It's about safety for children and dog owners.
"They're unpredictable, they're still pack animals and they still have a fight drive and people don't understand that," says Washington County's Dog Warden, Deputy Kelly Schubert.
She says a pet owner can face charges if their animal is not properly restrained.
"Actually the law is failure to restrain, you have to restrain your dog with an adequate fence which could be a fence, a leash, tether, or supervision with an adult but if you have a dog off leash with an adult present, the dog has to be able to listen, on command," says Deputy Schubert.
Deputy Schubert says the incident with the Pleasant's County toddler is different since the dogs were being properly restrained by the underground fence and on their own territory.
"Dogs are pack animals and they're going to act as a pact, and a two year old child who comes over waving arms, screaming, laughing, high pitched voices, and they're about the same size as dogs stand high from head to head so if one dog comes up and kids like to grab stuff, grabbing ears, tails. If a child goes up pulls on an ear and the dog nips, the other dogs going to go into that pack mentality and act with the other dogs.," continues Schubert.
Toddlers pose a higher risk by not understanding the boundaries dogs need.
"About 70 percent of animal bites in West Virginia are cause by dogs. The group that's most likely to be bitten is children under the age of five and they're also more likely to be bitten on the head, the face, and the neck," explains the Mid-Ohio Valley Health Department's Patrick Burke.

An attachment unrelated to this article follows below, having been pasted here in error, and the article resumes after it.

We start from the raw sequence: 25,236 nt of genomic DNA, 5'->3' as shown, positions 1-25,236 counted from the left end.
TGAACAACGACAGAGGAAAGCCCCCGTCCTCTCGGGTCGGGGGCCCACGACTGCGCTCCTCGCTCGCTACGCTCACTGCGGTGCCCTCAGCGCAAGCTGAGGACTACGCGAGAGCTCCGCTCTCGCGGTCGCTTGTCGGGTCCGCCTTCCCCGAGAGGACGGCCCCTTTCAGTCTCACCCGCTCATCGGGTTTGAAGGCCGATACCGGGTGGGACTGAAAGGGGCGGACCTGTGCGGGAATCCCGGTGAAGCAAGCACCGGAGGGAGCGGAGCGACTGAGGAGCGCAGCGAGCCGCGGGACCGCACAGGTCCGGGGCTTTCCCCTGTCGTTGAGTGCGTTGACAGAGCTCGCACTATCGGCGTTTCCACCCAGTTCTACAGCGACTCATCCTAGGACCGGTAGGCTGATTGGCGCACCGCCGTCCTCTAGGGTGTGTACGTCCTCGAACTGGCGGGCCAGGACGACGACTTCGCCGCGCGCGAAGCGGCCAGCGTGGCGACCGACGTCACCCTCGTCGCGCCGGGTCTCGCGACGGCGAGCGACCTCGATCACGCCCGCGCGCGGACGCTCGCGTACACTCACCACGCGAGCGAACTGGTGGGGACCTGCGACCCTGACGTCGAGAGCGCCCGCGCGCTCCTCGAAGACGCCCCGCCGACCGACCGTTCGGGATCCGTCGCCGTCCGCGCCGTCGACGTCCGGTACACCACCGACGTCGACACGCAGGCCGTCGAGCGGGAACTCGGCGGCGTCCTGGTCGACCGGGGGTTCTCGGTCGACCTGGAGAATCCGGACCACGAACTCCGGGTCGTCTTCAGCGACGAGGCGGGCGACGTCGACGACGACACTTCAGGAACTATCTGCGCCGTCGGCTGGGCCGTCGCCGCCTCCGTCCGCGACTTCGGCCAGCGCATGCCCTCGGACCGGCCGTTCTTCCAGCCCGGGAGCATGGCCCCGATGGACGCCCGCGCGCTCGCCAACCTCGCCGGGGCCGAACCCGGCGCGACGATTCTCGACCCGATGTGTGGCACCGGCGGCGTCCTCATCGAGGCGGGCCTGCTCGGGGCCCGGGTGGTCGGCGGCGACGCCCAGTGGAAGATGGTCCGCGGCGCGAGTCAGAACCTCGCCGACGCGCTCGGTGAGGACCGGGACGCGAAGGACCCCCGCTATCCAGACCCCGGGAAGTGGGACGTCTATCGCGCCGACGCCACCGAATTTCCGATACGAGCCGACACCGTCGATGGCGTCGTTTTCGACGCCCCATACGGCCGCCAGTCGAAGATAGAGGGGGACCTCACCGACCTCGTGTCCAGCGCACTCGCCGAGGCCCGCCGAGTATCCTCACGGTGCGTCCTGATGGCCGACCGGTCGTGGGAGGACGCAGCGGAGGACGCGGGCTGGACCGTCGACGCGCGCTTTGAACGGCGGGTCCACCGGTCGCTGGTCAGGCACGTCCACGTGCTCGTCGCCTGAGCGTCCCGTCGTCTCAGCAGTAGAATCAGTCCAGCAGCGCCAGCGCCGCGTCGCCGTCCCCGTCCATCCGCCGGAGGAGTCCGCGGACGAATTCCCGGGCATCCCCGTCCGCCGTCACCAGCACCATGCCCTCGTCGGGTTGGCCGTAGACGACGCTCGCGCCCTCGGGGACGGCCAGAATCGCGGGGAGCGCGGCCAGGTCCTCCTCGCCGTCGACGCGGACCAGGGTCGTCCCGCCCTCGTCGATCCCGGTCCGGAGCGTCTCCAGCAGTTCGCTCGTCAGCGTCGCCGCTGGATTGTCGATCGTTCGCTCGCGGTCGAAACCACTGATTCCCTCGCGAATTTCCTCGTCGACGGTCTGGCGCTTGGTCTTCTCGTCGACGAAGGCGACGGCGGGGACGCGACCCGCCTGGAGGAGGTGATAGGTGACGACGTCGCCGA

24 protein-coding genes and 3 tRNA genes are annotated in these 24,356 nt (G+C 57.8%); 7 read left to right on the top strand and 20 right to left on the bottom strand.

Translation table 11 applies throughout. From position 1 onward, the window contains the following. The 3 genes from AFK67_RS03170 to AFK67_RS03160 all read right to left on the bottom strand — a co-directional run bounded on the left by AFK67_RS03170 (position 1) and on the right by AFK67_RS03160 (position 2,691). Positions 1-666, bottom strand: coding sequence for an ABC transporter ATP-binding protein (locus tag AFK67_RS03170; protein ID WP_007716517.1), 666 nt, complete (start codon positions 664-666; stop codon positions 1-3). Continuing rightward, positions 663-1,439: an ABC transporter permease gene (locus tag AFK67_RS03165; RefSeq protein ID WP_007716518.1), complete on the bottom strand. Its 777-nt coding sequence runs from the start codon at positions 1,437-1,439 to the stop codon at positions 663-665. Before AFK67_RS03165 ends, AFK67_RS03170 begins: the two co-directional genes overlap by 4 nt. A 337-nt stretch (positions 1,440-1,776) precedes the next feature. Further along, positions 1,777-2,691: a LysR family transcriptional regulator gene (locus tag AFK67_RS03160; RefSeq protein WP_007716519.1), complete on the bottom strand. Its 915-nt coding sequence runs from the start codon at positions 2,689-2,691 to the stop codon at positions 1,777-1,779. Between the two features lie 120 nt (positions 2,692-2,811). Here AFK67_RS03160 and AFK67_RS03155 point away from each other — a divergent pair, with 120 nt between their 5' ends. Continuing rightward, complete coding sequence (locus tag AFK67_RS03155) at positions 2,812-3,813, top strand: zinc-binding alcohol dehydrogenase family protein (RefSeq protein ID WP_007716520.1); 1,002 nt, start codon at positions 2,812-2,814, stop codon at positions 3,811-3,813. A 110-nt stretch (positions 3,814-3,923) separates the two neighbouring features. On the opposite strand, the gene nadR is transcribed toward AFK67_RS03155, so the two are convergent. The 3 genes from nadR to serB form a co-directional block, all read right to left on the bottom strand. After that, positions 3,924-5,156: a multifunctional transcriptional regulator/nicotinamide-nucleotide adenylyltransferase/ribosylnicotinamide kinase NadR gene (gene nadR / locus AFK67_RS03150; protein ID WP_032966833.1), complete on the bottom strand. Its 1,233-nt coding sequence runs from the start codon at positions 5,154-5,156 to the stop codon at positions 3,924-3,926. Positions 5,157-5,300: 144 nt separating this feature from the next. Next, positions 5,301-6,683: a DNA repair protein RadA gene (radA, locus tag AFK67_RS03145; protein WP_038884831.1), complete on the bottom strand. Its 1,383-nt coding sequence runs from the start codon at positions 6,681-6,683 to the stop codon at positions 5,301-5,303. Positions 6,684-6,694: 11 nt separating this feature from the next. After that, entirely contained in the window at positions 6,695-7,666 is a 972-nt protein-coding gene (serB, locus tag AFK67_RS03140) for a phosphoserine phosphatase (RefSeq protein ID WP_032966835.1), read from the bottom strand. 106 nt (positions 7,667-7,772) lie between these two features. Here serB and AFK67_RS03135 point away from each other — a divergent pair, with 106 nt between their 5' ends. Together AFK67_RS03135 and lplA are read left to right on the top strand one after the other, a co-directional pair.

All area dog bites are reported and investigated by the Health Department, being checked for rabies and ways of prevention.
Even dogs that are not typically aggressive with people or children can react in different ways when approached in a different situation.
"There's no evidence that suggestions that any particular breed is more aggressive than another," says Burke.
Deputy Schubert says all families should teach their child to be on the defense.
"People with children, with small children, if you have neighbors with dogs, show them the fear, show them the respectful fear, respect them to not go over there, to not to approach. Any people that have small children, if if they're walking up to somebody whose walking a dog, ask permission, have the children ask permission to pet the dog before they go and approach it because you don't know how dogs are going to act with children," explains Schubert.